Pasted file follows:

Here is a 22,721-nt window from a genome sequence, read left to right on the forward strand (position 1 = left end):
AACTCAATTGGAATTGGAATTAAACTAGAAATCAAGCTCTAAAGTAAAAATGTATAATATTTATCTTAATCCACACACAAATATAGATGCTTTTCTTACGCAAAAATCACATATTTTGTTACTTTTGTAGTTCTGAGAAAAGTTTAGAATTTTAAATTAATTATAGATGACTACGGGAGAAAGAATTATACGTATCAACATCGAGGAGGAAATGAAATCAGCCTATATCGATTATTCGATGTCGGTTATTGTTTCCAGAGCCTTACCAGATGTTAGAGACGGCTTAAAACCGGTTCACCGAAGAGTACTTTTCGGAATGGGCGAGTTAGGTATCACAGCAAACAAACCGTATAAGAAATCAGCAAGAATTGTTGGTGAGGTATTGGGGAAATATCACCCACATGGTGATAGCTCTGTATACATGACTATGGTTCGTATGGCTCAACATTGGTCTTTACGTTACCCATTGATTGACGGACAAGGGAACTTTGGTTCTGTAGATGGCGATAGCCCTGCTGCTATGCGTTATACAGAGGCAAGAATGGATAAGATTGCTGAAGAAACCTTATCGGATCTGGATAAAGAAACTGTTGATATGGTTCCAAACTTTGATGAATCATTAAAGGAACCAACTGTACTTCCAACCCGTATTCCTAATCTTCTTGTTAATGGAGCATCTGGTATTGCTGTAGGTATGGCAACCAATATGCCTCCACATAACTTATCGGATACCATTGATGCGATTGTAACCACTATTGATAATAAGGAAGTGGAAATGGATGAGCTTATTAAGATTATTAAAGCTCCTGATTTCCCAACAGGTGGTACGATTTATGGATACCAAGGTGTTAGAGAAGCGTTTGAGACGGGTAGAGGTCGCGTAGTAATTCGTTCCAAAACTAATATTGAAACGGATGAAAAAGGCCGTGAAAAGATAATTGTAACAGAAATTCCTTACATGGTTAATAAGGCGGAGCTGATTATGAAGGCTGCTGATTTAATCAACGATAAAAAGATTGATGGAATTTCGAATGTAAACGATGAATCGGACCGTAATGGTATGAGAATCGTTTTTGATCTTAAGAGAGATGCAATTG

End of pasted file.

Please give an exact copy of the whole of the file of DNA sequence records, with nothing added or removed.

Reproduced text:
Here is a 22,721-nt window from a genome sequence, read left to right on the forward strand (position 1 = left end):
AACTCAATTGGAATTGGAATTAAACTAGAAATCAAGCTCTAAAGTAAAAATGTATAATATTTATCTTAATCCACACACAAATATAGATGCTTTTCTTACGCAAAAATCACATATTTTGTTACTTTTGTAGTTCTGAGAAAAGTTTAGAATTTTAAATTAATTATAGATGACTACGGGAGAAAGAATTATACGTATCAACATCGAGGAGGAAATGAAATCAGCCTATATCGATTATTCGATGTCGGTTATTGTTTCCAGAGCCTTACCAGATGTTAGAGACGGCTTAAAACCGGTTCACCGAAGAGTACTTTTCGGAATGGGCGAGTTAGGTATCACAGCAAACAAACCGTATAAGAAATCAGCAAGAATTGTTGGTGAGGTATTGGGGAAATATCACCCACATGGTGATAGCTCTGTATACATGACTATGGTTCGTATGGCTCAACATTGGTCTTTACGTTACCCATTGATTGACGGACAAGGGAACTTTGGTTCTGTAGATGGCGATAGCCCTGCTGCTATGCGTTATACAGAGGCAAGAATGGATAAGATTGCTGAAGAAACCTTATCGGATCTGGATAAAGAAACTGTTGATATGGTTCCAAACTTTGATGAATCATTAAAGGAACCAACTGTACTTCCAACCCGTATTCCTAATCTTCTTGTTAATGGAGCATCTGGTATTGCTGTAGGTATGGCAACCAATATGCCTCCACATAACTTATCGGATACCATTGATGCGATTGTAACCACTATTGATAATAAGGAAGTGGAAATGGATGAGCTTATTAAGATTATTAAAGCTCCTGATTTCCCAACAGGTGGTACGATTTATGGATACCAAGGTGTTAGAGAAGCGTTTGAGACGGGTAGAGGTCGCGTAGTAATTCGTTCCAAAACTAATATTGAAACGGATGAAAAAGGCCGTGAAAAGATAATTGTAACAGAAATTCCTTACATGGTTAATAAGGCGGAGCTGATTATGAAGGCTGCTGATTTAATCAACGATAAAAAGATTGATGGAATTTCGAATGTAAACGATGAATCGGACCGTAATGGTATGAGAATCGTTTTTGATCTTAAGAGAGATGCAATTG